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The Deep Blue Sea2011

  • 3.5
In THE DEEP BLUE SEA, Master chronicler of post-War England, Terence Davies directs Rachel Weisz as a woman whose overpowering love threatens her well-being and alienates the men in her life. In a deeply vulnerable performance, Rachel Weisz plays Hester Collyer, the wife of an upper-class judge and a free spirit trapped in a passionless marriage. Her encounter with Freddie Page, a troubled former Royal Air Force pilot, throws her life in turmoil, as their relationship leaves her emotionally stranded and physically isolated. The film is an adaptation of British playwright Terence Rattigan's 1952 play, featuring one of the greatest roles for an actress in modern theatre.

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4 members like this review

A simply fabulous work of art, and piece of writing. The acting is dynamic. Can't say I see film this passionate often, especially coming out of Hollywood.

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Member Reviews (17)

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top reviewer

A simply fabulous work of art, and piece of writing. The acting is dynamic. Can't say I see film this passionate often, especially coming out of Hollywood.

4 members like this review

Had me deeply interested the entire film.

1 member likes this review

What a beautiful film! Fantastic performances too!

1 member likes this review
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The quite suffering of the tormented soul. Torn between what they have, and what they want. In the end choosing neither. Beautiful film.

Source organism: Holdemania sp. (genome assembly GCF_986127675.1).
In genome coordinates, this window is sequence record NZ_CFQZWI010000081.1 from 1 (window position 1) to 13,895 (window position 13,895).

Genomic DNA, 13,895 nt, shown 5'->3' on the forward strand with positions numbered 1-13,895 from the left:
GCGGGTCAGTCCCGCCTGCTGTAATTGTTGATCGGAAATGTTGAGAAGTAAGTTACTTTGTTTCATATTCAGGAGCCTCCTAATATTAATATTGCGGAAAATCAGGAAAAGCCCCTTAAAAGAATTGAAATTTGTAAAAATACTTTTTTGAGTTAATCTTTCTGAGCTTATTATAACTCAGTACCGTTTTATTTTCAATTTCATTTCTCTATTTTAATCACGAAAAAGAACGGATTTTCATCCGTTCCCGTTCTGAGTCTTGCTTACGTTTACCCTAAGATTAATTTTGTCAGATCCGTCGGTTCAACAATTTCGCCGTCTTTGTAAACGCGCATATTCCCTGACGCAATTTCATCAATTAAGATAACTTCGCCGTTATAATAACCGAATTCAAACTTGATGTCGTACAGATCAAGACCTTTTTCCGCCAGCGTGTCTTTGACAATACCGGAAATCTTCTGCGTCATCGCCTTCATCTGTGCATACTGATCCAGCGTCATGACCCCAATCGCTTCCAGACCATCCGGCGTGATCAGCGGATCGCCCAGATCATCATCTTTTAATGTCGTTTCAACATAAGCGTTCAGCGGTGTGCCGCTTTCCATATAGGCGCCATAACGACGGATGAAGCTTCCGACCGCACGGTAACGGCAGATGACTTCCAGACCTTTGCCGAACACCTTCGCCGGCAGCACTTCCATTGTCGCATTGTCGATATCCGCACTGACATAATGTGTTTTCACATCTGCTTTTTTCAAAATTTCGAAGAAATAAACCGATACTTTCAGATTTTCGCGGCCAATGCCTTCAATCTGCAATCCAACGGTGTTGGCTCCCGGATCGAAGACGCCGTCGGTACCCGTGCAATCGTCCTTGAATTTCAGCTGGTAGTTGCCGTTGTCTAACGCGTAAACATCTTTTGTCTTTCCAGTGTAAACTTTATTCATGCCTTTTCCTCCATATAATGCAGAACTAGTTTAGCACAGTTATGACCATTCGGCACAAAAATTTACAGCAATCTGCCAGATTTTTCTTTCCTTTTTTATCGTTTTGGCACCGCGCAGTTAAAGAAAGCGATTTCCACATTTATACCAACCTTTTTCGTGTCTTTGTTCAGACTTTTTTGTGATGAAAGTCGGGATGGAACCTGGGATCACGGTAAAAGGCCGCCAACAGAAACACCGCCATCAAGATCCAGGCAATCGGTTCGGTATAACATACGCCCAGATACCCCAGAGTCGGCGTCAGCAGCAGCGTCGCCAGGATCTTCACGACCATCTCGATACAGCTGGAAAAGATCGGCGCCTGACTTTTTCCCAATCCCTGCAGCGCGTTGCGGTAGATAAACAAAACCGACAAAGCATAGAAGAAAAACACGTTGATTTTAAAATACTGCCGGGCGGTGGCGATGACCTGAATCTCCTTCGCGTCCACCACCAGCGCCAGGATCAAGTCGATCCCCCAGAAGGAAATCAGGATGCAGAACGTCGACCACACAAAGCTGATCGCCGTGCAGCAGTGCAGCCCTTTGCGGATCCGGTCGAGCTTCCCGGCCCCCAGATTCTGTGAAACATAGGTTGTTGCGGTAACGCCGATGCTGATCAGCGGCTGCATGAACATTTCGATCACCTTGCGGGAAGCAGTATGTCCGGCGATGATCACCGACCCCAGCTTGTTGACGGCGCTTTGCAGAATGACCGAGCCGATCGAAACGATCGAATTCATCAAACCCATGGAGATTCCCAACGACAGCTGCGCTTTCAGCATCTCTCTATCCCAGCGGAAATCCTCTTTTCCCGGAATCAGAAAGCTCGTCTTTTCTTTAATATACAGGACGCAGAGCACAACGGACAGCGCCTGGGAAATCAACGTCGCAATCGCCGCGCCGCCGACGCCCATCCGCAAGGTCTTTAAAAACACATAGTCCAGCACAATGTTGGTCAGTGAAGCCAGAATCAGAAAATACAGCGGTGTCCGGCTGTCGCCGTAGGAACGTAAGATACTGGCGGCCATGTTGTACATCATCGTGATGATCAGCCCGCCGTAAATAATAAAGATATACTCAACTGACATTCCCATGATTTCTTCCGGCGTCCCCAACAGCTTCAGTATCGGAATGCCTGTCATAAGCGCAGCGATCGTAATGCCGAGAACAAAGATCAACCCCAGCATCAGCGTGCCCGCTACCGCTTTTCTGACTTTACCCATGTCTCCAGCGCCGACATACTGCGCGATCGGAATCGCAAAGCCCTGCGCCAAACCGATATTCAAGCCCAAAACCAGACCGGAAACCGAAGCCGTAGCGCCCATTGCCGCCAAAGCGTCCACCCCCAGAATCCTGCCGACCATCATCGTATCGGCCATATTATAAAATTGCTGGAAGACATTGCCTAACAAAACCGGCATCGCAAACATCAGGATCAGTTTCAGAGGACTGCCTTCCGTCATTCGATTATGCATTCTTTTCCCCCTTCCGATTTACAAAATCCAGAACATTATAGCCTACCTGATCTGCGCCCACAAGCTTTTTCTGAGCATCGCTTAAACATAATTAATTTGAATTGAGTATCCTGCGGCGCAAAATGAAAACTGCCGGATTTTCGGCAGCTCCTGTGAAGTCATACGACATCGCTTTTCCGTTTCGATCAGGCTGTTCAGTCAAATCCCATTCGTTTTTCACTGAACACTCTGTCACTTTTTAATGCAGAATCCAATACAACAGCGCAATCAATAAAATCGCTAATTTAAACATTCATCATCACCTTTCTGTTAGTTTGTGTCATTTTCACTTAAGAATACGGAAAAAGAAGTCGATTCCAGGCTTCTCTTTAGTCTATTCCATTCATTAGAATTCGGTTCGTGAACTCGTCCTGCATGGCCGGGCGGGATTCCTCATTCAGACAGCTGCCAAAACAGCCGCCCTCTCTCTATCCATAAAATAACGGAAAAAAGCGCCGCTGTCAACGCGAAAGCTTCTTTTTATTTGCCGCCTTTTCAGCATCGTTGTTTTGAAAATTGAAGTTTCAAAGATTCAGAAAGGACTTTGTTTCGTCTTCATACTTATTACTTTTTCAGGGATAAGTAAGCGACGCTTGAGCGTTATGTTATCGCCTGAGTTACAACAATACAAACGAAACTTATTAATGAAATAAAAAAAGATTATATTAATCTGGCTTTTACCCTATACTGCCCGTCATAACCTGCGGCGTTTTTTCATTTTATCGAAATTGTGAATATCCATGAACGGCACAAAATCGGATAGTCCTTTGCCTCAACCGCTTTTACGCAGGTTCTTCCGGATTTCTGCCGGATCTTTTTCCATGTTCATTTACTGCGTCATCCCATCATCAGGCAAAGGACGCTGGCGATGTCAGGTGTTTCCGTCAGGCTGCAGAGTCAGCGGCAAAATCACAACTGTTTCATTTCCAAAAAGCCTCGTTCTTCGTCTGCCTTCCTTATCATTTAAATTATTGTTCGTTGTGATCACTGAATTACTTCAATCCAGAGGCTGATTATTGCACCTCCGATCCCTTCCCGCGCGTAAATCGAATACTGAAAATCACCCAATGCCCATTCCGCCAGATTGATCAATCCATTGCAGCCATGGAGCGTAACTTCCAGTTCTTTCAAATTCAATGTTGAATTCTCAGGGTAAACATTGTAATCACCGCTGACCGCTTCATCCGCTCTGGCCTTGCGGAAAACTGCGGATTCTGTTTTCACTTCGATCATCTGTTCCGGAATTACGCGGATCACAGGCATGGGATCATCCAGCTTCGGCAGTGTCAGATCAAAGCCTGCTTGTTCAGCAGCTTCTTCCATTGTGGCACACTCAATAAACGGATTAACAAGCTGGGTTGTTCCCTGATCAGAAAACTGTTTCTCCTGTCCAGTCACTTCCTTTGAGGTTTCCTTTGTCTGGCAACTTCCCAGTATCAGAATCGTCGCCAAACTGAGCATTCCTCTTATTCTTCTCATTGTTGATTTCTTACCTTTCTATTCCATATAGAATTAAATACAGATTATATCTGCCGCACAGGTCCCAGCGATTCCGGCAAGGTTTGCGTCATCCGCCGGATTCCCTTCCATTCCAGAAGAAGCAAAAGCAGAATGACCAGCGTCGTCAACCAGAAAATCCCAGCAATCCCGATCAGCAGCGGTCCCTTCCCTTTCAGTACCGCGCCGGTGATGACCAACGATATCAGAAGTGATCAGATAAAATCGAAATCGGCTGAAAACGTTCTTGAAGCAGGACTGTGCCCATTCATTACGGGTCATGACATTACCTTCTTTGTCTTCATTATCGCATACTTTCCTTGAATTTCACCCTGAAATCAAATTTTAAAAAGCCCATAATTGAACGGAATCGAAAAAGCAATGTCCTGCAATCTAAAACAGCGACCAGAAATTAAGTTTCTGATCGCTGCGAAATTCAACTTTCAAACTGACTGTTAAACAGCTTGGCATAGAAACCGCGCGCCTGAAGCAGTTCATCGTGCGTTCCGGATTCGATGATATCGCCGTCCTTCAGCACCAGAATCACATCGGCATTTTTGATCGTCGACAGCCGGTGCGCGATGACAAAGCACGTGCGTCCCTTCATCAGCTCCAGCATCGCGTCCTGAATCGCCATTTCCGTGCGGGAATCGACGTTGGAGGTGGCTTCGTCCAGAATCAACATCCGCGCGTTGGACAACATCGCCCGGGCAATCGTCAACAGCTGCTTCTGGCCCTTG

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Rachel Weisz shines in this love story with an inner intensity as she tries desperately to hold on to love. It is all sewn together evocatively with the Adagio from Samuel Barber's Violin Concerto. A fine cast rounds out this post war melodrama in a convincing manner.Great lighting and atmosphere.

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Fine acting. Fine cinematogaphy. Terence Rattigan's script is of course very high quality. Four -- maybe even five stars. A sad story, but that of course is life.

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Beautifully shot and very well acted. The perils of passion.

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Beautiful story and very profound dialogs make this movie well worth watching.

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she's really beautiful _ sort of liked it at the start but the film is so stiff even though it's beautifully shot

completely missed this in 2011 and glad Fandor is here and made this available again in 2018. Bravo.

Surprisingly good for such a simple, though heartbreaking, story. I honestly could not find a flaw in it. Sepia-stained postwar London is drab and oppressive enough without passion and desire mucking things up even further. For Hester, desire and romance are not life's bonuses; they're necessities to feeling alive. A tough standard of measurement for anyone who dares to embrace such an romantic calling—though understandable when being grateful for what one has is never enough, especially in a world which itself is so fragile.

Jesus, was this a drag. Who cares?

Another movie about an affair. That is pretty much all this film is about. The acting is compelling, but I just wonder how much sympathy anyone should even have for the heroine. She is a bit spoiled and whiny, and other than her looks, youth, and smart sassy attitude, she does not have much to offer the world. I think THE ENGLISH PATIENT covered much of this ground much more effectively, artistically, and grandly.

She is exquisite.

A sensitive wonderful dramatization of the psychological ravages of war and culture in the 50's.

What an amazing story... It is rear that we can see a movie that examines love and erotic passion so profoundly, especially from the point of view of a female. It is a very sincere film, and considering that it was made to be more commercial perhaps, it is very artistic. It is a relief to finally watch a love story that tries to probe into the nature of what love really is.

It was an intimate film, you could feel the emotional Seesaw Hester was on, and the information on England at that time, was interesting to us.

I liked the ending when she opened the curtains as if to start a new life!